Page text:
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Puebla’s Mesones Sacristia Cooking School & Mole Recipe
Puebla is often referred to as the gastronomic capital of Mexico by many Mexicans. As a result, it was a priority for me to test it. Its food is the result of a strong culinary heritage, a wide variety of spices, and delicious dishes and sweets.
Mole is one of the most important dishes of the state and has become famous all over the world. My favorite is the chiles en nogada (peppers stuffed in walnut sauce), which is usually prepared between June and September. The legend that accompanies this dish is that the nuns created it to honor General Agustin de lturbide by mixing native and mestizo ingredients, such as chili pepper, Castilla walnuts and pomegranate seeds. Experiencing this dish is worth the trip to Puebla.
Other Puebla foods you might want to try are the worms gorditas, chalupas, el pipian and maguey. They also have a colorful selection of pastries, sweets and bakeries and a street dedicated to them including the candy shops. Some of the more popular sweets include tortitas de Santa Clara; jamocillos de mazapan and goat’s milk; and the vanilla, pineapple and coconut yams.
My understanding was that Oaxaca was “home” to the original Mole. And although Oaxaca has seven different types including “mole negro,” Puebla’s is different and claims to have the first mole kitchen in one of its museums and is famous for its varieties of mole.
The history of mole and ingredients is interesting to me. I had seen some women doing it in Oaxaca a few years ago and wanted to attend the cooking school offered by Mesones Sacristia in Puebla and learn how to make mole.
I have attended many cooking schools, classes, demonstrations, etc. and Executive Chef Alonso Hernández leads the small practical classes with comfort and ease. His English is very good, a wonderful sense of humour, and he is an excellent teacher. He is very proud that you understand and learn Mexican cooking. There is also a translator to explain nuances as you learn the most traditional Pueblan and Mexican dishes. You will also learn about most types of chiles, using pre-Hispanic and home cooking techniques in Mexico. The aim of the school is to share cooking secrets and have attendees have a memorable and wonderful time.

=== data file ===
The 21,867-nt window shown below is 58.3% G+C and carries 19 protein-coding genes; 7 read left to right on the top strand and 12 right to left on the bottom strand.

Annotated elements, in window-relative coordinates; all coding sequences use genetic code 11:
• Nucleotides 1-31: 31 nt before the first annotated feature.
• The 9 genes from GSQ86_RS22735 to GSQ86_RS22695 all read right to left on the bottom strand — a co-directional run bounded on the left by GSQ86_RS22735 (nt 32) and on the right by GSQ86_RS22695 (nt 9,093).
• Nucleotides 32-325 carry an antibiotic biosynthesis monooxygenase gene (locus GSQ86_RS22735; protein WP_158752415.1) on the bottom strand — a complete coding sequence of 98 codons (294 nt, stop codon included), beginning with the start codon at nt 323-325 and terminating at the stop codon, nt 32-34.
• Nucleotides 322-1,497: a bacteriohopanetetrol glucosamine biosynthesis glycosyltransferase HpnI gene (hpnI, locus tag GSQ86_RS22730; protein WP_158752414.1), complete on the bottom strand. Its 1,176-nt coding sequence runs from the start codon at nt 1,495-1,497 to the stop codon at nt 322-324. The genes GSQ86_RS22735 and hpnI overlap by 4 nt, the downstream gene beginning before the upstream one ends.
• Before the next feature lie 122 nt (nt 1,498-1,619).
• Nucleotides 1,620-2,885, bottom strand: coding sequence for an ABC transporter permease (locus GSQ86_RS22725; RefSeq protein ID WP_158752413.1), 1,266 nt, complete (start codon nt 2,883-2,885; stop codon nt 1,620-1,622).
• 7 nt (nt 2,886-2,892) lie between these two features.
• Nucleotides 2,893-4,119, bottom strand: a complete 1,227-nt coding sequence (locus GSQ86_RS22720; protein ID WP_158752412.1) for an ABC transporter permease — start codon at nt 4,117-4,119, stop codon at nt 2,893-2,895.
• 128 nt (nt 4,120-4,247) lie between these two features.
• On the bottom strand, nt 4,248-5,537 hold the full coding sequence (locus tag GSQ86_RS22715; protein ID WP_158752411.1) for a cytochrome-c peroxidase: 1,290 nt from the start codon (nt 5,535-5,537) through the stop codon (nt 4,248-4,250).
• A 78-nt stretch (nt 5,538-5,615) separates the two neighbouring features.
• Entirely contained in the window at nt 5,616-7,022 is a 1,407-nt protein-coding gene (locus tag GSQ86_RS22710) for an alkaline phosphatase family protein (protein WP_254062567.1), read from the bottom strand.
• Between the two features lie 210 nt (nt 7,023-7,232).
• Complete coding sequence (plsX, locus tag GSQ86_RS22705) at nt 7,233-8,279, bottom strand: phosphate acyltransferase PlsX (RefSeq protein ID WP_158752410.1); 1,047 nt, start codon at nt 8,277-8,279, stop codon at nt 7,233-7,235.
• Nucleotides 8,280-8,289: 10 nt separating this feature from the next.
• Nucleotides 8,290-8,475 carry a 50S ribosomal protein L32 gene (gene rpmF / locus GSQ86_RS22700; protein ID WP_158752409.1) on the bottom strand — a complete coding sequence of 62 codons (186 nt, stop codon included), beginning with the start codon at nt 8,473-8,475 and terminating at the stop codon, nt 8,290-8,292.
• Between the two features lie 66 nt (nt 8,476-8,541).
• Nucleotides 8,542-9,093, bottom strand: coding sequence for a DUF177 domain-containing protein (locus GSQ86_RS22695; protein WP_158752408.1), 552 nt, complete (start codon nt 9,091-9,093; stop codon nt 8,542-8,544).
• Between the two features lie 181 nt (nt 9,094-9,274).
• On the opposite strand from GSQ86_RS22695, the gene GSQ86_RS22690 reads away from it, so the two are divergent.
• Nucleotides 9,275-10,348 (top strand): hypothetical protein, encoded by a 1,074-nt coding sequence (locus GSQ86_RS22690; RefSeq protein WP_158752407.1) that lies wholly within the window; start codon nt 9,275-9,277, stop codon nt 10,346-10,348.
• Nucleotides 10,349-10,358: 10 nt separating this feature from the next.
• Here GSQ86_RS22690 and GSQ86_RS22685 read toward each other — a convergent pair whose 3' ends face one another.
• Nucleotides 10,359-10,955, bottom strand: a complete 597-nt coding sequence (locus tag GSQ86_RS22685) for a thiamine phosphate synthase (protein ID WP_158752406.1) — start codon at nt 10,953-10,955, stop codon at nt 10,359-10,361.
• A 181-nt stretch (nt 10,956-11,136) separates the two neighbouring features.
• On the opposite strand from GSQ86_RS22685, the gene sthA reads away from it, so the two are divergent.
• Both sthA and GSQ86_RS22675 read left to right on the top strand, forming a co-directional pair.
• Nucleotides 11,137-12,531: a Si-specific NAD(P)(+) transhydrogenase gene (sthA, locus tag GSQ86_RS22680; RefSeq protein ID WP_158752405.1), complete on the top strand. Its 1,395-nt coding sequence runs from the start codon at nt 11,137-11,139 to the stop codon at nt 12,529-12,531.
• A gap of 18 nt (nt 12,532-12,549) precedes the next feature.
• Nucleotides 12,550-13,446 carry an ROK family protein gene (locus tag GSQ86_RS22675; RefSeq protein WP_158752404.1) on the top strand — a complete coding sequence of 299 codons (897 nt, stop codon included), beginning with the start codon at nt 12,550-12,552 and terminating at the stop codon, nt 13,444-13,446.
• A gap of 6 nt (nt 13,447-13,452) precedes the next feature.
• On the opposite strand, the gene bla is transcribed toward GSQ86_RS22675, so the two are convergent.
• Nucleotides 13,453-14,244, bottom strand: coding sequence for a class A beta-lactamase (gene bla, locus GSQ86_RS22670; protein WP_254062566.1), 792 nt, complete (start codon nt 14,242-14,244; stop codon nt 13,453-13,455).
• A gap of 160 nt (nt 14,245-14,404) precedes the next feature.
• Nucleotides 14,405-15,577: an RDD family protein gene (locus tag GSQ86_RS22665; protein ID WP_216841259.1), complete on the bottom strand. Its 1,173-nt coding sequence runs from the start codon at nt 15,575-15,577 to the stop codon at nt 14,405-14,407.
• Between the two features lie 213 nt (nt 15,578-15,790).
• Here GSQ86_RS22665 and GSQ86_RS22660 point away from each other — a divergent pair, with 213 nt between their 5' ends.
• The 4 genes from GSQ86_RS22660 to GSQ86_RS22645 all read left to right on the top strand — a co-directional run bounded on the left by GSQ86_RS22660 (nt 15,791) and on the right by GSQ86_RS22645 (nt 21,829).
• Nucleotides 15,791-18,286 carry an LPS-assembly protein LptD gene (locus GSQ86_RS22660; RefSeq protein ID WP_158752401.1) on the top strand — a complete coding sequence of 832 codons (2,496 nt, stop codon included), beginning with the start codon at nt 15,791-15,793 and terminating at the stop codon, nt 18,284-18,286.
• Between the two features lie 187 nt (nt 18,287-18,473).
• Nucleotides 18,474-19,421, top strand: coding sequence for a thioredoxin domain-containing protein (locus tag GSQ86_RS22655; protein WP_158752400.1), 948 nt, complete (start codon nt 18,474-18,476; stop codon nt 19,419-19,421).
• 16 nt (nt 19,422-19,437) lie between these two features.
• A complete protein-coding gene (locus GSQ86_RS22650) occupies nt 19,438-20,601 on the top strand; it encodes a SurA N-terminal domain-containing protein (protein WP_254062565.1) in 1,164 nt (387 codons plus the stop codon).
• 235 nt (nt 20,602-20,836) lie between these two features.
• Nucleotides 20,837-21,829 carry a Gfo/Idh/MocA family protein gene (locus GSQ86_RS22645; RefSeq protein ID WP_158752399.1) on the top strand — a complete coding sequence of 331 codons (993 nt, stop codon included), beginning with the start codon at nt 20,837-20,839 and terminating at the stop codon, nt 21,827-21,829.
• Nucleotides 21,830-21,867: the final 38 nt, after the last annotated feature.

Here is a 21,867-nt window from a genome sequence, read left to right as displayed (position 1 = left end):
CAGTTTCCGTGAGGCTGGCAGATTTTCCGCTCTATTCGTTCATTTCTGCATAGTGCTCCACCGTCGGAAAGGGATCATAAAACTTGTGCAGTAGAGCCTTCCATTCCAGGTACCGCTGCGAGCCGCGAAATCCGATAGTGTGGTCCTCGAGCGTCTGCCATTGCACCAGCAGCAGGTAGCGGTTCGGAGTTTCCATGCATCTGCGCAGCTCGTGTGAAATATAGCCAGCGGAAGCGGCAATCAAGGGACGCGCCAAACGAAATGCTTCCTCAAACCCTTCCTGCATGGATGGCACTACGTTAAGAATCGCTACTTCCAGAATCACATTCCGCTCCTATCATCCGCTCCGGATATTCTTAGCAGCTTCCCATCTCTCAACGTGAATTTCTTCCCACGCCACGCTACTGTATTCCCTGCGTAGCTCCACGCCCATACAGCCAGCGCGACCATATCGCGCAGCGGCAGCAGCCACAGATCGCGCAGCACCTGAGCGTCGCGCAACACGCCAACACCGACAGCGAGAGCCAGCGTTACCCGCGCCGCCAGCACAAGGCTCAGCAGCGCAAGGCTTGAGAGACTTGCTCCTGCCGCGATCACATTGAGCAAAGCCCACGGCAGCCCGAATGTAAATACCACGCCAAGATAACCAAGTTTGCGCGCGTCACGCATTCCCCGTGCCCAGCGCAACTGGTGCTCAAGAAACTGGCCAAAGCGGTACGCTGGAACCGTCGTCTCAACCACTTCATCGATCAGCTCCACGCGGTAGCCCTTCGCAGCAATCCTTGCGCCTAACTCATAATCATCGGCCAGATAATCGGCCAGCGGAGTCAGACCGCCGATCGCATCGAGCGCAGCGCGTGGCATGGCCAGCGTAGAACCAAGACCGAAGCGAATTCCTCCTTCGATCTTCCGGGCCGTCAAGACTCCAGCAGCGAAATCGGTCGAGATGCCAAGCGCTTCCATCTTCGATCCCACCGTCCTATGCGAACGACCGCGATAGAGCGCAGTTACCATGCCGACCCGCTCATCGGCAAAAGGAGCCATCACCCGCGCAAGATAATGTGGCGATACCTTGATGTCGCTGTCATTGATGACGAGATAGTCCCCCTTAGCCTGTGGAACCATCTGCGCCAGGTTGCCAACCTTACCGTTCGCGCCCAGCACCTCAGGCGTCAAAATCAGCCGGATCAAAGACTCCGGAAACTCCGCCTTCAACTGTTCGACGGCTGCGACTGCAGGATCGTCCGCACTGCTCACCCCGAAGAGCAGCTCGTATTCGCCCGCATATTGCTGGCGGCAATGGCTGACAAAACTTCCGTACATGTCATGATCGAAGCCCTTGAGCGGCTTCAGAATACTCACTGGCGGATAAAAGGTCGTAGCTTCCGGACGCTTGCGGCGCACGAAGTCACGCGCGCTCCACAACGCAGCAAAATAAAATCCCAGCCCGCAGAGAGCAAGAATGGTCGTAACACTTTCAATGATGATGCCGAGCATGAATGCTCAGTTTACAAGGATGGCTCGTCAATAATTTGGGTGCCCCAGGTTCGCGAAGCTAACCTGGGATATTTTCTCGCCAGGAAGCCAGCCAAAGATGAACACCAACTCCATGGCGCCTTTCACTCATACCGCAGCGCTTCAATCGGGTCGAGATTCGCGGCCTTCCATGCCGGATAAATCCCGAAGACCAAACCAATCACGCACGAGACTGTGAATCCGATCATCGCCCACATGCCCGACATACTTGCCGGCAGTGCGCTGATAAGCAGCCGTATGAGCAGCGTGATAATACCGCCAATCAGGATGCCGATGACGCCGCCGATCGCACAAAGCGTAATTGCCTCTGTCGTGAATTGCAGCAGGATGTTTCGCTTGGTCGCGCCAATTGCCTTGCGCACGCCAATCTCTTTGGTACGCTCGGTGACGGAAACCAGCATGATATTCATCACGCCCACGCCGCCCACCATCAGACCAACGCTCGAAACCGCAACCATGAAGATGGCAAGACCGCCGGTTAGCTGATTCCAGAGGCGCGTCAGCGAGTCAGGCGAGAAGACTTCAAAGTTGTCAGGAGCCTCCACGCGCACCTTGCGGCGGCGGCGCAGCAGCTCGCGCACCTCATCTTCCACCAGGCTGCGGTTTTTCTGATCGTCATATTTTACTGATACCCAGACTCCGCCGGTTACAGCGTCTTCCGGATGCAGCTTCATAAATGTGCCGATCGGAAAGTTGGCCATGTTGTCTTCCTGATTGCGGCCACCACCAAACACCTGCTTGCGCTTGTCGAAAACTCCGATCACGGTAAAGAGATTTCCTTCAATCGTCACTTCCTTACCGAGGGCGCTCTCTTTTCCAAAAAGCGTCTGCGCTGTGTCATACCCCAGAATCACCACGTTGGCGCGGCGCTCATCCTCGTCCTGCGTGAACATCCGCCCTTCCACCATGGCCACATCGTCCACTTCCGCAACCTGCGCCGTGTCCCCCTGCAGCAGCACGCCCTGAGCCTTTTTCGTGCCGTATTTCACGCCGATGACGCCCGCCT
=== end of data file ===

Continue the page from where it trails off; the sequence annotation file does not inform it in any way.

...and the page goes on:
Our class started by walking from the hotel to the market to shop for the ingredients for our mole. As we selected Mulato chilies, Ancho chilies, and Pasilla chilies, Chef Alonso explained the different chilies and the level of capsaicin that makes them hot.
The market was overwhelmed with all the fresh produce. I couldn’t help myself, I bought a stick of cinnamon which was 1½ inches in diameter and about 14 inches long. I had never seen such large and aromatic cinnamon sticks. It did wonders for my suitcase.
A chef wanted us to try a fresh sandwich from the market. I shared one and my half was huge. The number of sandwiches this fresh counter turns out is incredible.
After we fished our market, we went back to the hotel kitchen for our class.
If I had more time in Puebla, I would have gone back to the market and spent several hours. It was fascinating.
The ingredients for the Mole:
of 3 pieces Mulato Chile
of 3 pieces Ancho Chile
of 3 pieces Pasilla Chile
of 500 g tomatoes
of 200 g onions